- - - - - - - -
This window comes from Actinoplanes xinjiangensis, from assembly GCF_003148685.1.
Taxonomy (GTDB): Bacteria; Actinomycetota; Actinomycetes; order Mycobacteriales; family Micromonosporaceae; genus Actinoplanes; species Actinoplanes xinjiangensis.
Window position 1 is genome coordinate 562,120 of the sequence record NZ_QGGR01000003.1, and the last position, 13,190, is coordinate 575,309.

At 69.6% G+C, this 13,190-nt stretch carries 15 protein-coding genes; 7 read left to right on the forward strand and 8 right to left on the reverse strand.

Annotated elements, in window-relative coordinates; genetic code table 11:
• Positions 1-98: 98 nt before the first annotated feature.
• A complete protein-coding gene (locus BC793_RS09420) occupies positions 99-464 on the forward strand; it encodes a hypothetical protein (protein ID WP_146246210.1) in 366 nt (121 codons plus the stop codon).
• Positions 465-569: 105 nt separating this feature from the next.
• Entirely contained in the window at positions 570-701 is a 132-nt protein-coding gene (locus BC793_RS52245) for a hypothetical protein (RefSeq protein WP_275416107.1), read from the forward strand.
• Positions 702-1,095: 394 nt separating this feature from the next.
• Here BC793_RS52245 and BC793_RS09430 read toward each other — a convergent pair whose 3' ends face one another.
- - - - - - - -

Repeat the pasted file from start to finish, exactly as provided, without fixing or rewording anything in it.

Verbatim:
This window comes from Actinoplanes xinjiangensis, from assembly GCF_003148685.1.
Taxonomy (GTDB): Bacteria; Actinomycetota; Actinomycetes; order Mycobacteriales; family Micromonosporaceae; genus Actinoplanes; species Actinoplanes xinjiangensis.
Window position 1 is genome coordinate 562,120 of the sequence record NZ_QGGR01000003.1, and the last position, 13,190, is coordinate 575,309.

At 69.6% G+C, this 13,190-nt stretch carries 15 protein-coding genes; 7 read left to right on the forward strand and 8 right to left on the reverse strand.

Annotated elements, in window-relative coordinates; genetic code table 11:
• Positions 1-98: 98 nt before the first annotated feature.
• A complete protein-coding gene (locus BC793_RS09420) occupies positions 99-464 on the forward strand; it encodes a hypothetical protein (protein ID WP_146246210.1) in 366 nt (121 codons plus the stop codon).
• Positions 465-569: 105 nt separating this feature from the next.
• Entirely contained in the window at positions 570-701 is a 132-nt protein-coding gene (locus BC793_RS52245) for a hypothetical protein (RefSeq protein WP_275416107.1), read from the forward strand.
• Positions 702-1,095: 394 nt separating this feature from the next.
• Here BC793_RS52245 and BC793_RS09430 read toward each other — a convergent pair whose 3' ends face one another.